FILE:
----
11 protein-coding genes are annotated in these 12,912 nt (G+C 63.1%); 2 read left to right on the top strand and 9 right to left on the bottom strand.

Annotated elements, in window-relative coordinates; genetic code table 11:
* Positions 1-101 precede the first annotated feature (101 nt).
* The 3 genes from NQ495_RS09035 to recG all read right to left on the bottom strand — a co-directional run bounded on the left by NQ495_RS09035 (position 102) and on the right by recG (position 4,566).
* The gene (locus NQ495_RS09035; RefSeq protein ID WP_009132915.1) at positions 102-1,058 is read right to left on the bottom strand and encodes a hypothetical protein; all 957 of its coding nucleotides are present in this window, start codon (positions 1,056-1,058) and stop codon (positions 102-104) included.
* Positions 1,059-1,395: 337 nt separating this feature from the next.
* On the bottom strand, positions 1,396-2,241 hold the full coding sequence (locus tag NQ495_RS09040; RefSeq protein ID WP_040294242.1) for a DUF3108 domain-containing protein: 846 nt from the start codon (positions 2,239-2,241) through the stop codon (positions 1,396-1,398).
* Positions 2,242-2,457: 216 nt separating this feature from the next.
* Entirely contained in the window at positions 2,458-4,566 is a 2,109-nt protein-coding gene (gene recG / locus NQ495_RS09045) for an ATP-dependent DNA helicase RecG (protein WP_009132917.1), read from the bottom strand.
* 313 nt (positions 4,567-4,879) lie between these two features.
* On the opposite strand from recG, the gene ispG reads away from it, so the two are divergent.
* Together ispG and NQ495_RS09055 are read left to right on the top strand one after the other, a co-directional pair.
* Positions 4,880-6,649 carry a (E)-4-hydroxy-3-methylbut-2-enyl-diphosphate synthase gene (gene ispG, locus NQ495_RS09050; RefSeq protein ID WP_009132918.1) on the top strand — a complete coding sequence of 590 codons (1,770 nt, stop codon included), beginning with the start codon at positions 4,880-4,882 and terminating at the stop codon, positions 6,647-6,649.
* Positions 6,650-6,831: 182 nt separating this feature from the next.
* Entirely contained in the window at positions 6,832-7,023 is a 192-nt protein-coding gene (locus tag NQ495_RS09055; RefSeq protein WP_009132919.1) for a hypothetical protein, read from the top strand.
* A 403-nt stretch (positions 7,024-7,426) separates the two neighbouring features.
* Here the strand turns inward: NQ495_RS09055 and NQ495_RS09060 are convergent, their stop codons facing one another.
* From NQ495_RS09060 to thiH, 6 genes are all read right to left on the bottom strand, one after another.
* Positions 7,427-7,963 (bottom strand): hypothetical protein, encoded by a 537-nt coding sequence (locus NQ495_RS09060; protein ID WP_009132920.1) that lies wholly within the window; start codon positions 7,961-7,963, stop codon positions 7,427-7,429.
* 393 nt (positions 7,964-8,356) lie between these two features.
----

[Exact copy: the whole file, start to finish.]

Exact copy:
11 protein-coding genes are annotated in these 12,912 nt (G+C 63.1%); 2 read left to right on the top strand and 9 right to left on the bottom strand.

Annotated elements, in window-relative coordinates; genetic code table 11:
* Positions 1-101 precede the first annotated feature (101 nt).
* The 3 genes from NQ495_RS09035 to recG all read right to left on the bottom strand — a co-directional run bounded on the left by NQ495_RS09035 (position 102) and on the right by recG (position 4,566).
* The gene (locus NQ495_RS09035; RefSeq protein ID WP_009132915.1) at positions 102-1,058 is read right to left on the bottom strand and encodes a hypothetical protein; all 957 of its coding nucleotides are present in this window, start codon (positions 1,056-1,058) and stop codon (positions 102-104) included.
* Positions 1,059-1,395: 337 nt separating this feature from the next.
* On the bottom strand, positions 1,396-2,241 hold the full coding sequence (locus tag NQ495_RS09040; RefSeq protein ID WP_040294242.1) for a DUF3108 domain-containing protein: 846 nt from the start codon (positions 2,239-2,241) through the stop codon (positions 1,396-1,398).
* Positions 2,242-2,457: 216 nt separating this feature from the next.
* Entirely contained in the window at positions 2,458-4,566 is a 2,109-nt protein-coding gene (gene recG / locus NQ495_RS09045) for an ATP-dependent DNA helicase RecG (protein WP_009132917.1), read from the bottom strand.
* 313 nt (positions 4,567-4,879) lie between these two features.
* On the opposite strand from recG, the gene ispG reads away from it, so the two are divergent.
* Together ispG and NQ495_RS09055 are read left to right on the top strand one after the other, a co-directional pair.
* Positions 4,880-6,649 carry a (E)-4-hydroxy-3-methylbut-2-enyl-diphosphate synthase gene (gene ispG, locus NQ495_RS09050; RefSeq protein ID WP_009132918.1) on the top strand — a complete coding sequence of 590 codons (1,770 nt, stop codon included), beginning with the start codon at positions 4,880-4,882 and terminating at the stop codon, positions 6,647-6,649.
* Positions 6,650-6,831: 182 nt separating this feature from the next.
* Entirely contained in the window at positions 6,832-7,023 is a 192-nt protein-coding gene (locus tag NQ495_RS09055; RefSeq protein WP_009132919.1) for a hypothetical protein, read from the top strand.
* A 403-nt stretch (positions 7,024-7,426) separates the two neighbouring features.
* Here the strand turns inward: NQ495_RS09055 and NQ495_RS09060 are convergent, their stop codons facing one another.
* From NQ495_RS09060 to thiH, 6 genes are all read right to left on the bottom strand, one after another.
* Positions 7,427-7,963 (bottom strand): hypothetical protein, encoded by a 537-nt coding sequence (locus NQ495_RS09060; protein ID WP_009132920.1) that lies wholly within the window; start codon positions 7,961-7,963, stop codon positions 7,427-7,429.
* 393 nt (positions 7,964-8,356) lie between these two features.